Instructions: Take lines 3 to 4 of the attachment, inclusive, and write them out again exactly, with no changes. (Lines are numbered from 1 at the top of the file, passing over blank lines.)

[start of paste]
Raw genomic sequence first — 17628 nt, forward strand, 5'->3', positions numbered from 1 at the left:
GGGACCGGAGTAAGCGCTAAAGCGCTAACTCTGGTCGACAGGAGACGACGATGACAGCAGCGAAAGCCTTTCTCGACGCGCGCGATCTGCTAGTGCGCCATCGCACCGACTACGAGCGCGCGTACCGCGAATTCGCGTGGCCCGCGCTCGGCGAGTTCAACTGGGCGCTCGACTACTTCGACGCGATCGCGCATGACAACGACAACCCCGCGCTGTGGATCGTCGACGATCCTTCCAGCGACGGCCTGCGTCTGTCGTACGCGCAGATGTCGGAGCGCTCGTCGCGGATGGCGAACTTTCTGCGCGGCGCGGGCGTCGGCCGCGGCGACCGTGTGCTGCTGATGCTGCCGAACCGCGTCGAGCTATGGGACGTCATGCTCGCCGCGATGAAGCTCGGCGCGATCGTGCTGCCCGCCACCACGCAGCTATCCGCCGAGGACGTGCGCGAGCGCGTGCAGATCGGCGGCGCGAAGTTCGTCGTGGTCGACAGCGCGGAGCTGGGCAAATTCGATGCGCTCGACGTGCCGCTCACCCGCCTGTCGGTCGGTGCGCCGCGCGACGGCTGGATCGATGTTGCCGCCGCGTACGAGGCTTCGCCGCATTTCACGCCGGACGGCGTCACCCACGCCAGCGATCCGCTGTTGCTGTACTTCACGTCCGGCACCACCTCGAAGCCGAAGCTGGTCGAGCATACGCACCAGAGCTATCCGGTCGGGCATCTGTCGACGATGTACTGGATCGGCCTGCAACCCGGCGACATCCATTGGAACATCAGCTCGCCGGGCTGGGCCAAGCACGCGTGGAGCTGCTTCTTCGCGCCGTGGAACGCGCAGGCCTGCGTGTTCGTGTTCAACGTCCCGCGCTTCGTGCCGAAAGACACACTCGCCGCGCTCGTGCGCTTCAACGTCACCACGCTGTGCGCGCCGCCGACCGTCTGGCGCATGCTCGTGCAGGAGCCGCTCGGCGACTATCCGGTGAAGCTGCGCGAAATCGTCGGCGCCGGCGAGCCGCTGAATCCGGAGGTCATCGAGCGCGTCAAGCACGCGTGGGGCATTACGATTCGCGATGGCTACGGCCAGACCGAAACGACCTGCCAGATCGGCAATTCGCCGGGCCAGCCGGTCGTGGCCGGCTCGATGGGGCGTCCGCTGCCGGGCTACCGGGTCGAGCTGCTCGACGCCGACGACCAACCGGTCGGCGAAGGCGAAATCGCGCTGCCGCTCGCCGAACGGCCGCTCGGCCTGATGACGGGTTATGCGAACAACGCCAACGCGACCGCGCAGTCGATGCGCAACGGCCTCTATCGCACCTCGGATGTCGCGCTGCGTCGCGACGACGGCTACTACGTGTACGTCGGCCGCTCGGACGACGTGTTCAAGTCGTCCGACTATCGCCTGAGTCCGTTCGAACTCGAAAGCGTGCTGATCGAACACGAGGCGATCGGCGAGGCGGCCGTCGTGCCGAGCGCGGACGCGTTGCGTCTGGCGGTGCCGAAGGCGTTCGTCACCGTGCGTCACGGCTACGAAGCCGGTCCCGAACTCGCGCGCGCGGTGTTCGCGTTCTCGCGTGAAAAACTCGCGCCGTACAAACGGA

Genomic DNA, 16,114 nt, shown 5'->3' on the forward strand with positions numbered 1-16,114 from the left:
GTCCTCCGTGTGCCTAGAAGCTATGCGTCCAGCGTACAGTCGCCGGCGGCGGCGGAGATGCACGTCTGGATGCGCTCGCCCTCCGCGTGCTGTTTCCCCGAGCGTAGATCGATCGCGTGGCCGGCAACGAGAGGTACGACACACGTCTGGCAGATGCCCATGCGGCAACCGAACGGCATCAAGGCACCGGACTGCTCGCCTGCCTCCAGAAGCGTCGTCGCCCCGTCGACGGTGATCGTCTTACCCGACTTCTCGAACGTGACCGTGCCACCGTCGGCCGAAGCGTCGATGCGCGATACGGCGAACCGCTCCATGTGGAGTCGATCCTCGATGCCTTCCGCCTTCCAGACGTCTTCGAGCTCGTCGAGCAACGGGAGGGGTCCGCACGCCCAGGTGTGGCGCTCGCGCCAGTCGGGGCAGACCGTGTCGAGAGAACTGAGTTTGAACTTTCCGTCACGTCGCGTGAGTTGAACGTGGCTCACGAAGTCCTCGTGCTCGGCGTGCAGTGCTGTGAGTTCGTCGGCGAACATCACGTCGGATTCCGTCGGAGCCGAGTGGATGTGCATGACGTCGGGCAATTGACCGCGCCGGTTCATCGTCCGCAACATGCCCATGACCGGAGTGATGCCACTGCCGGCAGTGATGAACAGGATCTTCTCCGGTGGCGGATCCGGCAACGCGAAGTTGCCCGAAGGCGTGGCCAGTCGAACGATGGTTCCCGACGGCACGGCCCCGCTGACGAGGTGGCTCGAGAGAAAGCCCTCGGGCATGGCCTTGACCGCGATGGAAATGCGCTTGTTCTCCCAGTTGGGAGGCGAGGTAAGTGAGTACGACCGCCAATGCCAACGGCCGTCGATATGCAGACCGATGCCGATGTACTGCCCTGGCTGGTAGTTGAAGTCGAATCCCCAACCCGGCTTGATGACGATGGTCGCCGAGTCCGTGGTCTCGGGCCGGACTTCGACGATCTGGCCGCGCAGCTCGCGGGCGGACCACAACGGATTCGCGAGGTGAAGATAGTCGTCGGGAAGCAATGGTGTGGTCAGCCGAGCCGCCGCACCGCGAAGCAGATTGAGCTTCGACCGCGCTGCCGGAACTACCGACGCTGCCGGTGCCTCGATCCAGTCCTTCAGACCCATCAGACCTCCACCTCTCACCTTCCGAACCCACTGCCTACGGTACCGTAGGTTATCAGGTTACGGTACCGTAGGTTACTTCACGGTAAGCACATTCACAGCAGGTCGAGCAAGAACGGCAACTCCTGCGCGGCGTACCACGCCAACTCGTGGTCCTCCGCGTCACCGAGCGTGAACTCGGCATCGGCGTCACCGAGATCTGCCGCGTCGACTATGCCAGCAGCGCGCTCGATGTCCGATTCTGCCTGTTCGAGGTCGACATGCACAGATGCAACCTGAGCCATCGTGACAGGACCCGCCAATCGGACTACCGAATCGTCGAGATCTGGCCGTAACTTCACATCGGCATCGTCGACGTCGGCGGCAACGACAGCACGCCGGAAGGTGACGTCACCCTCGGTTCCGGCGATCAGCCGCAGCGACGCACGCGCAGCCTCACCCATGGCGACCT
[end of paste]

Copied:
Genomic DNA, 16,114 nt, shown 5'->3' on the forward strand with positions numbered 1-16,114 from the left:
GTCCTCCGTGTGCCTAGAAGCTATGCGTCCAGCGTACAGTCGCCGGCGGCGGCGGAGATGCACGTCTGGATGCGCTCGCCCTCCGCGTGCTGTTTCCCCGAGCGTAGATCGATCGCGTGGCCGGCAACGAGAGGTACGACACACGTCTGGCAGATGCCCATGCGGCAACCGAACGGCATCAAGGCACCGGACTGCTCGCCTGCCTCCAGAAGCGTCGTCGCCCCGTCGACGGTGATCGTCTTACCCGACTTCTCGAACGTGACCGTGCCACCGTCGGCCGAAGCGTCGATGCGCGATACGGCGAACCGCTCCATGTGGAGTCGATCCTCGATGCCTTCCGCCTTCCAGACGTCTTCGAGCTCGTCGAGCAACGGGAGGGGTCCGCACGCCCAGGTGTGGCGCTCGCGCCAGTCGGGGCAGACCGTGTCGAGAGAACTGAGTTTGAACTTTCCGTCACGTCGCGTGAGTTGAACGTGGCTCACGAAGTCCTCGTGCTCGGCGTGCAGTGCTGTGAGTTCGTCGGCGAACATCACGTCGGATTCCGTCGGAGCCGAGTGGATGTGCATGACGTCGGGCAATTGACCGCGCCGGTTCATCGTCCGCAACATGCCCATGACCGGAGTGATGCCACTGCCGGCAGTGATGAACAGGATCTTCTCCGGTGGCGGATCCGGCAACGCGAAGTTGCCCGAAGGCGTGGCCAGTCGAACGATGGTTCCCGACGGCACGGCCCCGCTGACGAGGTGGCTCGAGAGAAAGCCCTCGGGCATGGCCTTGACCGCGATGGAAATGCGCTTGTTCTCCCAGTTGGGAGGCGAGGTAAGTGAGTACGACCGCCAATGCCAACGGCCGTCGATATGCAGACCGATGCCGATGTACTGCCCTGGCTGGTAGTTGAAGTCGAATCCCCAACCCGGCTTGATGACGATGGTCGCCGAGTCCGTGGTCTCGGGCCGGACTTCGACGATCTGGCCGCGCAGCTCGCGGGCGGACCACAACGGATTCGCGAGGTGAAGATAGTCGTCGGGAAGCAATGGTGTGGTCAGCCGAGCCGCCGCACCGCGAAGCAGATTGAGCTTCGACCGCGCTGCCGGAACTACCGACGCTGCCGGTGCCTCGATCCAGTCCTTCAGACCCATCAGACCTCCACCTCTCACCTTCCGAACCCACTGCCTACGGTACCGTAGGTTATCAGGTTACGGTACCGTAGGTTACTTCACGGTAAGCACATTCACAGCAGGTCGAGCAAGAACGGCAACTCCTGCGCGGCGTACCACGCCAACTCGTGGTCCTCCGCGTCACCGAGCGTGAACTCGGCATCGGCGTCACCGAGATCTGCCGCGTCGACTATGCCAGCAGCGCGCTCGATGTCCGATTCTGCCTGTTCGAGGTCGACATGCACAGATGCAACCTGAGCCATCGTGACAGGACCCGCCAATCGGACTACCGAATCGTCGAGATCTGGCCGTAACTTCACATCGGCATCGTCGACGTCGGCGGCAACGACAGCACGCCGGAAGGTGACGTCACCCTCGGTTCCGGCGATCAGCCGCAGCGACGCACGCGCAGCCTCACCCATGGCGACCT